The Venom Vulnerability

Venom (Virtualized Environment Neglected Operations Manipulation) is a security vulnerability that affects computer virtualization platforms.

Published
May 25, 2015
Type
Suggested Reading

What is Venom?

Venom (Virtualized Environment Neglected Operations Manipulation) is a security vulnerability that affects computer virtualization platforms.  

A virtualization platform refers to software packages that emulate a physical machine, often providing the option to host multiple virtual machines on one physical platform. The cause of this vulnerability was a bug discovered in the open-source virtualization package QEMU, affecting its Virtual Floppy Disk Controller (FDC), that is re-used in many modern virtualization platforms and appliances.  
In theory, this vulnerability may allow an attacker to escape from the confines of an affected virtual machine (VM) guest and potentially obtain code-execution access to the host and/or other guest machines.  

What did the press say?

The Venom vulnerability (CVE-2015-3456) was discovered by Jason Geffner, a Senior Security Researcher at CrowdStrike: 

Many initial reports compared Venom to Heartbleed, some even suggested that the vulnerability is “Bigger than Heartbleed…”:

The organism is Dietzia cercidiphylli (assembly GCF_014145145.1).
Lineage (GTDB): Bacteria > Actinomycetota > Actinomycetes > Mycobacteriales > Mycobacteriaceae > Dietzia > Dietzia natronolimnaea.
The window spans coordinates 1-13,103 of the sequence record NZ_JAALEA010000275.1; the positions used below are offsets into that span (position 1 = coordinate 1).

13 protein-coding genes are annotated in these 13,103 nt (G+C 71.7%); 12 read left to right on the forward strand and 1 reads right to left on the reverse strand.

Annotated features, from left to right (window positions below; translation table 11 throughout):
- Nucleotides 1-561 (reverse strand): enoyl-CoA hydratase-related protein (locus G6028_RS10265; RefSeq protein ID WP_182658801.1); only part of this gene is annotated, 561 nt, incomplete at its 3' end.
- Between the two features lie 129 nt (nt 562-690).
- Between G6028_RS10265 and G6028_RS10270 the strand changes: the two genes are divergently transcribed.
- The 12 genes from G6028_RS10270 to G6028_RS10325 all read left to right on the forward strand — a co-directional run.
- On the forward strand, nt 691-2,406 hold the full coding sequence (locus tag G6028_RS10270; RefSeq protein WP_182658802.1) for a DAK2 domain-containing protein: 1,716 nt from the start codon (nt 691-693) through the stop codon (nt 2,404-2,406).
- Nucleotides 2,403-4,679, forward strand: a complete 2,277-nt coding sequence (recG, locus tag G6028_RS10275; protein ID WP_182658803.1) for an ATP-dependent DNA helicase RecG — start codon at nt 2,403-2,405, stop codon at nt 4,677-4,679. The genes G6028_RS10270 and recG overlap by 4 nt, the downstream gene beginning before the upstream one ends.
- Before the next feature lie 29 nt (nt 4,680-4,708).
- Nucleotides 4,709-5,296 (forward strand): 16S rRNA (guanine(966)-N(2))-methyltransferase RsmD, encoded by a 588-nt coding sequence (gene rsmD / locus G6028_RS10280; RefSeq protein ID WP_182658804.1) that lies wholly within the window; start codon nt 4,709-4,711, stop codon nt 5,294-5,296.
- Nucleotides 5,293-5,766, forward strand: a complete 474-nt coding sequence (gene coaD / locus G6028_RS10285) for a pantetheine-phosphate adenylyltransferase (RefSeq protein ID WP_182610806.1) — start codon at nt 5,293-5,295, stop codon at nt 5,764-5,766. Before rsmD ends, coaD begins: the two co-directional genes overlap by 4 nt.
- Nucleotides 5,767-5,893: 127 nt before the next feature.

However, as the days went by, the media seem to have made a U-turn and are leaning more and more towards a “be careful but don’t panic” attitude: 

Also, now that fixes have been released, the impact of the vulnerability minimized through the industry’s patching practices: 

The following article gives a clear overview of the Venom vulnerability and is definitely worth a read: 

About “Suggested Reading” from ENISA

With the “Suggested Reading” series ENISA aims at giving the interested reader guidance on controversial and inscrutable NIS related discussions that are carried out in Media, by suggesting selected pre-reviewed articles that in our view explain the issue at hand and related circumstances in a reasonable and understandable manner. This view is derived from past experiences and common sense; in no way should “Suggested Reading” be understood as recommended course of action in a specific incident or investigation, or being a final conclusion. Feel free to get in touch with ENISA to discuss or inquire more information to the “Suggested Reading” series (cert-relations@enisa.europa.eu).

We use cookies to ensure we give you the best browsing experience on our website. Find out more on how we use cookies and how you can change your settings.

Ok, I understand No, tell me more